One of the toughest team development tasks a team leader faces is motivating their team. Whether it’s hitting a stretch goal, meeting a tough benchmark or solving a difficult problem, a team that isn’t motivated to achieve or overcome obstacles can slow down everything.
Two truths for motivating others
- You cannot motivate anyone who does not want to be motivated.
- Everyone wants to be motivated.
Pay attention to the second truth, because it’s the important one. Everybody wants to be motivated. That is the secret to getting a team fired up and clicking on all cylinders.
Okay, that’s great, Gregg, you’re probably thinking. But my team doesn’t seem to be motivated by anything but the clock hitting 5:30 on a Friday. Well, maybe that’s true, but it’s worth noting that clock-watching is an extrinsic motivation. And when you understand that, you’ll be able to use it to your advantage.
There are two sources of motivation for most individuals
Extrinsic – Things outside one’s reach that they may want. Think: money, food, job title. The challenge with this form of motivation is that it lasts only as long as the value is present and recognized. Once it’s gone, the motivation stops.
Intrinsic – Things that stimulate a person from within. Positive, internal motivators like knowledge, experience, responsibility, achievement. The motivation from these sources lasts much longer than that spurred by extrinsic motivators.
Here’s a small example: At the end of the year, a team leader gives each team member a $10 gift card to Starbucks, and she places each card inside an envelope with a handwritten note that says something like, “Thank you for your great work.” Those gift cards get tucked away into wallets or desk drawers and spent fairly quickly. But those handwritten notes? They’re often displayed prominently on the team members’ desks, and stay there for months.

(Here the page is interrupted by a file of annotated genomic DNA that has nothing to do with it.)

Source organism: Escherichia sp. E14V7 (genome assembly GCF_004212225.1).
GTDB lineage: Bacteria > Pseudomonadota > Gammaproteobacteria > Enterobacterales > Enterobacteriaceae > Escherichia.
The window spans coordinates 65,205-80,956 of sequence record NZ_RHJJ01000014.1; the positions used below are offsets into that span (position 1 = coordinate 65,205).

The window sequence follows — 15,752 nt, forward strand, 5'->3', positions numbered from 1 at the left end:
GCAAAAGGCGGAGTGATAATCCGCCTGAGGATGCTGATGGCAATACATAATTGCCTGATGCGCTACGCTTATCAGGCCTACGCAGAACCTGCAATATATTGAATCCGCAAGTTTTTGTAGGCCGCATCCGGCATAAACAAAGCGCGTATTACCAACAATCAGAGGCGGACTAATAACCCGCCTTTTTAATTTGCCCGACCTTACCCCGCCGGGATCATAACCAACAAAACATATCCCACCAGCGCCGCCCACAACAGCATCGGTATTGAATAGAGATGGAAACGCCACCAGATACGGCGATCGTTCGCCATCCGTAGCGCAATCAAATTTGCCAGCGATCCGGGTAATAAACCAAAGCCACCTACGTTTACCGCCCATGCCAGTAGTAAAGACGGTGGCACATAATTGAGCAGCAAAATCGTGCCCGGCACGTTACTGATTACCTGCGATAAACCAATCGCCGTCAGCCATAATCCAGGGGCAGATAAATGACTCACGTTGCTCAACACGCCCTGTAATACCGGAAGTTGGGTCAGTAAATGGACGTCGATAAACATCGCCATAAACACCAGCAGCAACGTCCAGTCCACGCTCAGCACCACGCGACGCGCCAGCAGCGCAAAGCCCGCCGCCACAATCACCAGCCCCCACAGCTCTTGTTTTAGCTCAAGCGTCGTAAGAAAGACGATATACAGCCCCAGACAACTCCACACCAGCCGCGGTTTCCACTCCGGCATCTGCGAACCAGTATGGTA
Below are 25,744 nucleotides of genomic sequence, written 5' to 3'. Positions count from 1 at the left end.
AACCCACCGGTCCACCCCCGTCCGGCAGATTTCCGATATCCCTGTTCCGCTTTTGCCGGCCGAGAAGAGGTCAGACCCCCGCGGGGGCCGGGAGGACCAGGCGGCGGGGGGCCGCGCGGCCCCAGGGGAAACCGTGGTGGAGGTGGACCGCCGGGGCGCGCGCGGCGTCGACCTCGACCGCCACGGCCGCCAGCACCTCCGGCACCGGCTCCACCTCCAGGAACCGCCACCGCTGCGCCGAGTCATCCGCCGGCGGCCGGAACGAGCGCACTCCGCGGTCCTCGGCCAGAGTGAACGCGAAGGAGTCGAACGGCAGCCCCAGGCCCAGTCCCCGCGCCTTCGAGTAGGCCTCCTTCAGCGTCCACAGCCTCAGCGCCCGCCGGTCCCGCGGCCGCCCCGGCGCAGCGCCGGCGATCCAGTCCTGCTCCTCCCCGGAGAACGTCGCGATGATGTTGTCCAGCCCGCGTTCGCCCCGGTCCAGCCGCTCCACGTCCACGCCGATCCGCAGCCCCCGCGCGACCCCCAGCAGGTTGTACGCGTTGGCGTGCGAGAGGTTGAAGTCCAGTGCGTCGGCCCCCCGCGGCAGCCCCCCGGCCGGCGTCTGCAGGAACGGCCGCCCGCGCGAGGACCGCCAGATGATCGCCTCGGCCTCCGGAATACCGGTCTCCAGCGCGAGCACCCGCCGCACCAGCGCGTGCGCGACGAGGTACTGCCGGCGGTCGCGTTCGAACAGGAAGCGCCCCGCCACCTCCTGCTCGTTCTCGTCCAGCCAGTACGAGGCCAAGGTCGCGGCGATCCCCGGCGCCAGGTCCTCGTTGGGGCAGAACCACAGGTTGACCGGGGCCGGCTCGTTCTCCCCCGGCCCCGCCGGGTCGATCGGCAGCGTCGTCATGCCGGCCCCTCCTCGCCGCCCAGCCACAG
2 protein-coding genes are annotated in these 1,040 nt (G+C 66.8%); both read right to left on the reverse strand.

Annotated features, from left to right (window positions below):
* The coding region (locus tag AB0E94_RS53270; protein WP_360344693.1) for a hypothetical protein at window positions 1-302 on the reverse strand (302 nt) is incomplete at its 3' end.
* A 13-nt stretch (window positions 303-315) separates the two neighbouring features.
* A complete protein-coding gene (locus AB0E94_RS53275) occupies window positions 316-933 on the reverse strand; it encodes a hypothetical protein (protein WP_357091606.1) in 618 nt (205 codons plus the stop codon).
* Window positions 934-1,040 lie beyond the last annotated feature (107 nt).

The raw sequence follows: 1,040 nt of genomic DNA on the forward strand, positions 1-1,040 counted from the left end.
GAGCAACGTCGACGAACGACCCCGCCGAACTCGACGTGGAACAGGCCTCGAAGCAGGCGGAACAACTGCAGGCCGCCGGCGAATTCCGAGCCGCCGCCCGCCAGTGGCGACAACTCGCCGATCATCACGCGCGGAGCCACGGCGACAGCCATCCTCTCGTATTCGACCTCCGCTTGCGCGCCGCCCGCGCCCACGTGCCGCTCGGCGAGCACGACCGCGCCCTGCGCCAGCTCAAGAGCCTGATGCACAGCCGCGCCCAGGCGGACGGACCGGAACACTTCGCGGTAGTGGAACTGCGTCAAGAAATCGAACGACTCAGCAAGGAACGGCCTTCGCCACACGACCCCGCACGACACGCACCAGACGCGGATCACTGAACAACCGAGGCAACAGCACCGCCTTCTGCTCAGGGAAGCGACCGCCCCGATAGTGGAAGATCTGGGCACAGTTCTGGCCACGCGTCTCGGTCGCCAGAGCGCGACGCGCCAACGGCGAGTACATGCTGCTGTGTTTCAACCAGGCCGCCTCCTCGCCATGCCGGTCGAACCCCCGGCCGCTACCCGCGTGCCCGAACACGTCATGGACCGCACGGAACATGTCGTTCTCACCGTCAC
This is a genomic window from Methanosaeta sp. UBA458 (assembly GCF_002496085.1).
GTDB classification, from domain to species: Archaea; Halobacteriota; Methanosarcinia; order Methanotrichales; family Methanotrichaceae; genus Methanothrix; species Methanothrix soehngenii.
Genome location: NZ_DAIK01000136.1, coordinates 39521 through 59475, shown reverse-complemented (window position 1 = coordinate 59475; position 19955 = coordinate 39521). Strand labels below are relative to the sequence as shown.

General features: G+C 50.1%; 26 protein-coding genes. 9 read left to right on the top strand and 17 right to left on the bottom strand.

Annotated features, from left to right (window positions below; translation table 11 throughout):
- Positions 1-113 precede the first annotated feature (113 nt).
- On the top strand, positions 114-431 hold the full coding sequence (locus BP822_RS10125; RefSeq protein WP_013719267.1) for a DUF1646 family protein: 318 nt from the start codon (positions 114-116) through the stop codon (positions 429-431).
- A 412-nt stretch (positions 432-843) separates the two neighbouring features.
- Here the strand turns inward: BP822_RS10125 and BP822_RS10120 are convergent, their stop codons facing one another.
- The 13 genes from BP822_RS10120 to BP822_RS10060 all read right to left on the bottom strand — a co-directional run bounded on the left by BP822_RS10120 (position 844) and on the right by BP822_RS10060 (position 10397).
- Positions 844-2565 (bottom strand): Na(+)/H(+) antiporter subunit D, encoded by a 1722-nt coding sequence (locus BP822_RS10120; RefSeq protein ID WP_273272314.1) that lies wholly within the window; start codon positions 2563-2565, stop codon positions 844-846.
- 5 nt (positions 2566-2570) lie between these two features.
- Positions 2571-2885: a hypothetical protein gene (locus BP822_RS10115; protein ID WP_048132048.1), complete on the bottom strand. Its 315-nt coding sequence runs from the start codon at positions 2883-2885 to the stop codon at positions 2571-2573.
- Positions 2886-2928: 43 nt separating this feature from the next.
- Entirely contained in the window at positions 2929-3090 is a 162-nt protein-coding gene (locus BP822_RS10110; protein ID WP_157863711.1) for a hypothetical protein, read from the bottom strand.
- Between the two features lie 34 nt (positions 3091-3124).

The money is a nice extrinsic motivator – here’s two coffees, right? But the handwritten note is a mark of recognition to each team member that what they do matters, and that they’re an important part of the team and the company. That feeling of belonging and accomplishment can’t be manufactured or bought.
A gift card may be small potatoes in some companies. Heck, I know of a travel nurse recruiting company in Omaha that gives its employees a brand-new SUV when they reach a specific benchmark. Their strategy is twofold: they motivate their employees to achieve well beyond requirements, and they know their employees have reliable transportation.
Of course, a gift card may not be enough of an extrinsic motivator. And giving away a car isn’t realistic for many work teams. But there are plenty of motivators in the space between those two. Maybe as a team leader you are allowed to offer incentive time off for high achievers. Perhaps tickets to a baseball game could be arranged. Talk with other team leaders and management about some motivational rewards, if there aren’t any in place already.
As for intrinsic rewards – you can provide that recognition to individuals and the team. Notes, verbal recognition of the team’s achievements, or even just quickly addressing the concerns of team members – make sure the team knows they’re appreciated.
Acknowledge that everyone wants to be motivated. And then find the way to motivate them.
Excerpted from One Team, One Dream by Gregg Gregory
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